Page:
Day 1: 67.6 miles
After a late night of last-minute preparations and and an early morning making our way into DC, we met up at the Washington Monument to say goodbye to our host of supporters who were there to see us off. After the tears and pictures were over, we rode through a tunnel of friends and family towards Mile 0 of the C&O Canal Towpath, which would take us to Cumberland. We started off strong, but as the day went on we started to feel our lack of sleep from the night before. A stop in Harper’s Ferry, 2 miles from our campsite for the night, remedied this: looking for a pick-me-up in a batch of french fries, a generous stranger payed for our order. Full of fries and happy with a day without any mechanical complications (read: NO FLAT TIRES) we rode into camp to watch the sun set over the Potomac River. We ate our (second?) dinner and crashed into our sleeping bags for some well-deserved rest.
Day 2: 71.6 miles
This stretch of the C&O Canal had, a year ago, been Graham’s hardest and longest day of cycling. Seeking redemption, we started early, getting out of camp at about 8:30am. With a light drizzle keeping us slightly damp all day, we rode hard until Williamsport, where we recharged with about a gallon of Coke, pizza, and fries. We each need to eat about 5000-7000 calories per day in order to stay healthy, so mealtimes are interesting times for us: alternately shoveling food into our mouths and trying to talk to each other about how the day is going. As the day neared its end, nowhere near as hard as it had been for Graham a year before, we were happy to see our next campsite come into view and the rain let up.
Day 3: 69.2 miles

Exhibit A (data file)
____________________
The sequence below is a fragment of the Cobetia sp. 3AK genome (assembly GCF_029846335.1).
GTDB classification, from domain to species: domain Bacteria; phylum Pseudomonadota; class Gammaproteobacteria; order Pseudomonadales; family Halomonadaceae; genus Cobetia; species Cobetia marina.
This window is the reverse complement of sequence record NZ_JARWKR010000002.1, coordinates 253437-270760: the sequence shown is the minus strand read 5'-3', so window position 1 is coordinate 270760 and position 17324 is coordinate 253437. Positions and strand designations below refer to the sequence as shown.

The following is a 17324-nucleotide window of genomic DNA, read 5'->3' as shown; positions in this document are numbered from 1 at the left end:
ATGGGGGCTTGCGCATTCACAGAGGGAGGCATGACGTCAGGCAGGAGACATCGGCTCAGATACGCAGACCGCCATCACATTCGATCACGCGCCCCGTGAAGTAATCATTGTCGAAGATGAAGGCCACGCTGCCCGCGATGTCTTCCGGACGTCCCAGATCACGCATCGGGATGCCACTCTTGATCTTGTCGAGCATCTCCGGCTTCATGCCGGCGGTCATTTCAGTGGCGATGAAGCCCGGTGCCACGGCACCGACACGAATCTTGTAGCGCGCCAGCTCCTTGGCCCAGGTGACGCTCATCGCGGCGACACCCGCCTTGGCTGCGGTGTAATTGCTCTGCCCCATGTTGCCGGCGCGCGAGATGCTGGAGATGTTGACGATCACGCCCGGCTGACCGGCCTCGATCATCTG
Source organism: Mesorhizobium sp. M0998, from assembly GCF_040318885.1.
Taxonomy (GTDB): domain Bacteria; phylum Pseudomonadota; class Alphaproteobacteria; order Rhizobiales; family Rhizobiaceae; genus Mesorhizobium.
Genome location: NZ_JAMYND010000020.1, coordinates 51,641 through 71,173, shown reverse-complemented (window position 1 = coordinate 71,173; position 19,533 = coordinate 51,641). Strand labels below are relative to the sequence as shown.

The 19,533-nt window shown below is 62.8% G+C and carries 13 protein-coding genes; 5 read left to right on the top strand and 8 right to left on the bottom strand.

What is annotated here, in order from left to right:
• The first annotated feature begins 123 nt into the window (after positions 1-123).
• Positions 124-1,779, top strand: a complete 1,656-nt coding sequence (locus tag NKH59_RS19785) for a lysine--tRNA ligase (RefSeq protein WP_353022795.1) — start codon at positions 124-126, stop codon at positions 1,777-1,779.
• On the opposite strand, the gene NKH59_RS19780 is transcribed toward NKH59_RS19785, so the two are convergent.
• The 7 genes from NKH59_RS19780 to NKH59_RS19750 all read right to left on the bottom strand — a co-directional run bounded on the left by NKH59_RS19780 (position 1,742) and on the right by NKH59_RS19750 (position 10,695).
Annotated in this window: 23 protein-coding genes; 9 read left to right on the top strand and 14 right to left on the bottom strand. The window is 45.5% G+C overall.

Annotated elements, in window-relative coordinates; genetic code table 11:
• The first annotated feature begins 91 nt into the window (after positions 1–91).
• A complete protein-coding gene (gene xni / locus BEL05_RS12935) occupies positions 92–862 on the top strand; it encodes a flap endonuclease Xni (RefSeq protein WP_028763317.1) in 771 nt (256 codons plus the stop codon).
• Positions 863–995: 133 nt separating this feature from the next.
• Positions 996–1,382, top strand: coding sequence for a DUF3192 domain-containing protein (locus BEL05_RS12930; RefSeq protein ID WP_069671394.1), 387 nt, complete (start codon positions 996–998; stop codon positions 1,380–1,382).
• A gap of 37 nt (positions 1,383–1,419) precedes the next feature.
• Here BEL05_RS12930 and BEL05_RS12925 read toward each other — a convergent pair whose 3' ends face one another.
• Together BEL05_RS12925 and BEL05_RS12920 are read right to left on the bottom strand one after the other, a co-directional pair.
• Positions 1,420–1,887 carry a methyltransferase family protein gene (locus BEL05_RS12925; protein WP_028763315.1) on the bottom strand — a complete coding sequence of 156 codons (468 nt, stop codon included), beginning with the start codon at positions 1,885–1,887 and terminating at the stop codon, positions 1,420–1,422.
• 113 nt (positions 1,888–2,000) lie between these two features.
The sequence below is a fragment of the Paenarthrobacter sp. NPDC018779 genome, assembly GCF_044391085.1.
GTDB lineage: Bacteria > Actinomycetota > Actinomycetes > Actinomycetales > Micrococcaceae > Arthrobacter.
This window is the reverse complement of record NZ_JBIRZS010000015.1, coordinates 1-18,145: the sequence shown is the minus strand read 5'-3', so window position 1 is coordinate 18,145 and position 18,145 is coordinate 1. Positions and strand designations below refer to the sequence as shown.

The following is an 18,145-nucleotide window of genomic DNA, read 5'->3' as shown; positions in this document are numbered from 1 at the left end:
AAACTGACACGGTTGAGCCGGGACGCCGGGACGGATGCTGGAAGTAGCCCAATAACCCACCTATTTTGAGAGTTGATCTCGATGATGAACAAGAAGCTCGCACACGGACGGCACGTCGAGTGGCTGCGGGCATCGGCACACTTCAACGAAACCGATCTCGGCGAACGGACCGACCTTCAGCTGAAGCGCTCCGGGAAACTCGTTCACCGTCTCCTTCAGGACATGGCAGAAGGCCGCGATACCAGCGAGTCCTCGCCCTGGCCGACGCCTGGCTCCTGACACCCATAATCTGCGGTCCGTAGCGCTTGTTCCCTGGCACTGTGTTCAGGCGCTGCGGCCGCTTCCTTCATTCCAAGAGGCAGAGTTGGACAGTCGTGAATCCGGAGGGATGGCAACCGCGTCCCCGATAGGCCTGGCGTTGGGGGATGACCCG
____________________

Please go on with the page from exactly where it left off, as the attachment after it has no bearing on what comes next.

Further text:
We really got into the swing of things as we neared Cumberland and the excitement of finishing the C&O mounted. Around noon, we hit the Paw Paw Tunnel, a mile long darkness with heavily pitted concrete that we ended up having to walk through. The bright side was that 1) it felt like we were in Moria and 2) we ate lunch on the other side. We finished close to 30 miles in the morning, but as the towpath got rockier and rockier, Graham’s tire (which was supposed to be impenetrable) ripped and he got a flat. However, we were quick to address the situation: we had a spare tire and tube ready and we made the switch in less than 10 minutes. We rode the rest of the way into Cumberland, and stopped at a bike shop (Cumberland Trail Connection) right off the trail to do some maintenance. They were nice enough to throw some cycling nutrition our way for free to support the ride. Late in the day we started our first 15 miles on the Great Allegheny Passage, part of a 25 mile climb up to the Eastern Continental Divide, but thankfully far less rocky than the C&O. We stayed the night at a campsite behind Trail’s Inn, the first site we shared with other people since the start of our trip. That night we talked about our excitement to meet more people, see more towns, and (hopefully) get in the physical routine of cycling 60-70 miles per day.